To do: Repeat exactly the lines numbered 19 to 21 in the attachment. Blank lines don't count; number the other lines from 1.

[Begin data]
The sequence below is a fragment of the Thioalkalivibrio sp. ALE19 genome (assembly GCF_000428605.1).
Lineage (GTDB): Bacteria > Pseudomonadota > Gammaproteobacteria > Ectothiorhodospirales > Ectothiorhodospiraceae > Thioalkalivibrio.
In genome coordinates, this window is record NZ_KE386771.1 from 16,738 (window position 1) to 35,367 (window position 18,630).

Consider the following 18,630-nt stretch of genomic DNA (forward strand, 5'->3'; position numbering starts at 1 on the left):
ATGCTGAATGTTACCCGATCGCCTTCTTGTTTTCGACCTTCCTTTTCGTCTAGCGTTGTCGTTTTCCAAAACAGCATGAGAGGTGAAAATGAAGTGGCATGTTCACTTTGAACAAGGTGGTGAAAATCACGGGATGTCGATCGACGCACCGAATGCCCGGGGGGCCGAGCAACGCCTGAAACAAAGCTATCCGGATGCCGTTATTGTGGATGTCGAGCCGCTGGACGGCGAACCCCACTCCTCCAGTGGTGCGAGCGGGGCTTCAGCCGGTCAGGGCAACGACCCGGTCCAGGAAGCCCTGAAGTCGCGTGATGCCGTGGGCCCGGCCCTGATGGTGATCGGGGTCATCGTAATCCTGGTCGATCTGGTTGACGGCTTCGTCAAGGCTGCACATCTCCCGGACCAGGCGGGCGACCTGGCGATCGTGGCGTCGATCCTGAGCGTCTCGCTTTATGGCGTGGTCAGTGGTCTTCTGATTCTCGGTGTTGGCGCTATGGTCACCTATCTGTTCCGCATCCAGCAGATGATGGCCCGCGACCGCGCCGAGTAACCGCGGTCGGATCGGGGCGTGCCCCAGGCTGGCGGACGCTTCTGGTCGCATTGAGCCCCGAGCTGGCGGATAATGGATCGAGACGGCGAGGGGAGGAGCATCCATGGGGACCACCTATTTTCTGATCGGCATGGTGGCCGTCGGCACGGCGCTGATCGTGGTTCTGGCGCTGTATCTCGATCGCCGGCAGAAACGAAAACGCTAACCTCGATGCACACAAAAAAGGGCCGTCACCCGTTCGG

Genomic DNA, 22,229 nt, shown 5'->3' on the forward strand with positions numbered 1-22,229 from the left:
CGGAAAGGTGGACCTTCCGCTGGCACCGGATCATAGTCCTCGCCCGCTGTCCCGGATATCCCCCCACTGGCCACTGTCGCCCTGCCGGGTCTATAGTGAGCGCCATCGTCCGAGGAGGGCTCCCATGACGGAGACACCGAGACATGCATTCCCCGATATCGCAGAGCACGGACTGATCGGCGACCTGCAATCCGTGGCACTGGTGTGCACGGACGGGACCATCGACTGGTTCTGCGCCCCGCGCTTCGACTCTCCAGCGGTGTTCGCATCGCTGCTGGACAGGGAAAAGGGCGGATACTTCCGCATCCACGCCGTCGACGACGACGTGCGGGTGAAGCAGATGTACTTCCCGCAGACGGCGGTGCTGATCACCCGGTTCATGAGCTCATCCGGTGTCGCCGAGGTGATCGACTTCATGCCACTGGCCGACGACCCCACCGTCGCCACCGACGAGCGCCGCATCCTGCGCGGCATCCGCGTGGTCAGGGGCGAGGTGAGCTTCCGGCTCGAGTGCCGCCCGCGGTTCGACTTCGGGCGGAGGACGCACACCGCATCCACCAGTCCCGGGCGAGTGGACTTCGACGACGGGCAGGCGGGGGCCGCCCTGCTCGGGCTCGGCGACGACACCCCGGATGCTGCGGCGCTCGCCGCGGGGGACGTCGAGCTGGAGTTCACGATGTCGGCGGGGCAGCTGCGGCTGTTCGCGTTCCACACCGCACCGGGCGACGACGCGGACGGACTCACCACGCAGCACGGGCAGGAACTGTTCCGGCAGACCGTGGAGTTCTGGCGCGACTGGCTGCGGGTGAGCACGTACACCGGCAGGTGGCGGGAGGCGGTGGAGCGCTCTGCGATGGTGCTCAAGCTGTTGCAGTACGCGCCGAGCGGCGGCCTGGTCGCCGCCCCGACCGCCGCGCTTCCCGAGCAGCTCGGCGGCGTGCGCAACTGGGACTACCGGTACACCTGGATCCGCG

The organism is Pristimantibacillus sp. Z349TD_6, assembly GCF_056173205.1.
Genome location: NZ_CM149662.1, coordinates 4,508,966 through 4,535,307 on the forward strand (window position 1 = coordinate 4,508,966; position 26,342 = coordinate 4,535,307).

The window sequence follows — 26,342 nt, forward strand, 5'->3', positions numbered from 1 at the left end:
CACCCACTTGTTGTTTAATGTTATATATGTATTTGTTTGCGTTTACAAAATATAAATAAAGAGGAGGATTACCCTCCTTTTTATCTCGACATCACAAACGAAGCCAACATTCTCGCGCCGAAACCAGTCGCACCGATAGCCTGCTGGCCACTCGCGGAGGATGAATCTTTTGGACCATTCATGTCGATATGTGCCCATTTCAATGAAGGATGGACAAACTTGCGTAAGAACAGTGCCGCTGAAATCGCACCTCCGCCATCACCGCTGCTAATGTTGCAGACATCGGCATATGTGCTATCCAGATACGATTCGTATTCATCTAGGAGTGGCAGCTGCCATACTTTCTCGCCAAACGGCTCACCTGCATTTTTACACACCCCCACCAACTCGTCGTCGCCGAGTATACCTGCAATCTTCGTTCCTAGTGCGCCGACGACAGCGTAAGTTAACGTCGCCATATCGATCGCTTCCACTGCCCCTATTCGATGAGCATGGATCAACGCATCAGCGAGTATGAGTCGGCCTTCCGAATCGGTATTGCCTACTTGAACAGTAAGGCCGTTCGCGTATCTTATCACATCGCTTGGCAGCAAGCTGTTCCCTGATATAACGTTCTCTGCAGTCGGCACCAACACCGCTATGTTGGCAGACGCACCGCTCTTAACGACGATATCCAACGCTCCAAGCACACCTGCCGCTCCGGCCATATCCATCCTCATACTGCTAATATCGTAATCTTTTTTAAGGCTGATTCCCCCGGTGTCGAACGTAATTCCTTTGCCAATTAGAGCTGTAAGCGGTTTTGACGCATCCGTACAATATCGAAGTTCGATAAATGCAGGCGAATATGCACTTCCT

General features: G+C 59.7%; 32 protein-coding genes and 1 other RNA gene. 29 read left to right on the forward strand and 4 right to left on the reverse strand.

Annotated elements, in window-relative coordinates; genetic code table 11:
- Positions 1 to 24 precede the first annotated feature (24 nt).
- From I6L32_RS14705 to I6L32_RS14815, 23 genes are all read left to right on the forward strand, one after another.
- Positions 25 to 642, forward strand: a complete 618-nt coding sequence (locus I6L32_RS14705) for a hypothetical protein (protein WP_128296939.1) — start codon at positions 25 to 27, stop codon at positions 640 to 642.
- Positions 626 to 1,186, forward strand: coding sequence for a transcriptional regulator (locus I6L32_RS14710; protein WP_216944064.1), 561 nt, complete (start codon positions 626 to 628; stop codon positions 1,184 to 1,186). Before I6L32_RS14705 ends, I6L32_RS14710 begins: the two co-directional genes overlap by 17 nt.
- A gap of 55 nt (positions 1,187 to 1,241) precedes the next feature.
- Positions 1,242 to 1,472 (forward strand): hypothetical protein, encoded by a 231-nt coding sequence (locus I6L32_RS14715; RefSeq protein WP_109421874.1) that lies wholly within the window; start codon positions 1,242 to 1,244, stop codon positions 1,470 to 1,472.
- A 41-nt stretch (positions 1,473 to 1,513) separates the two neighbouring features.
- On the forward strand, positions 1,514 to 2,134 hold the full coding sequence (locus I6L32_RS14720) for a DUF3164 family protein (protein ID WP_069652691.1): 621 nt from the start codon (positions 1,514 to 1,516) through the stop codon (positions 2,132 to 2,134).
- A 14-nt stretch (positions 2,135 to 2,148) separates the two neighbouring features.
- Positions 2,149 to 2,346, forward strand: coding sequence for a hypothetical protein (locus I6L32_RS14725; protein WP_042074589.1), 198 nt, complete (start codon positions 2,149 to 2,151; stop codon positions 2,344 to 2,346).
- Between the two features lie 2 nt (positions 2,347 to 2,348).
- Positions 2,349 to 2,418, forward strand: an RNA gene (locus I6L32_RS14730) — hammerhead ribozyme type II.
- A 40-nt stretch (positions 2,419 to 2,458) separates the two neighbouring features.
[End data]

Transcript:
- Positions 1,242 to 1,472 (forward strand): hypothetical protein, encoded by a 231-nt coding sequence (locus I6L32_RS14715; RefSeq protein WP_109421874.1) that lies wholly within the window; start codon positions 1,242 to 1,244, stop codon positions 1,470 to 1,472.
- A 41-nt stretch (positions 1,473 to 1,513) separates the two neighbouring features.
- On the forward strand, positions 1,514 to 2,134 hold the full coding sequence (locus I6L32_RS14720) for a DUF3164 family protein (protein ID WP_069652691.1): 621 nt from the start codon (positions 1,514 to 1,516) through the stop codon (positions 2,132 to 2,134).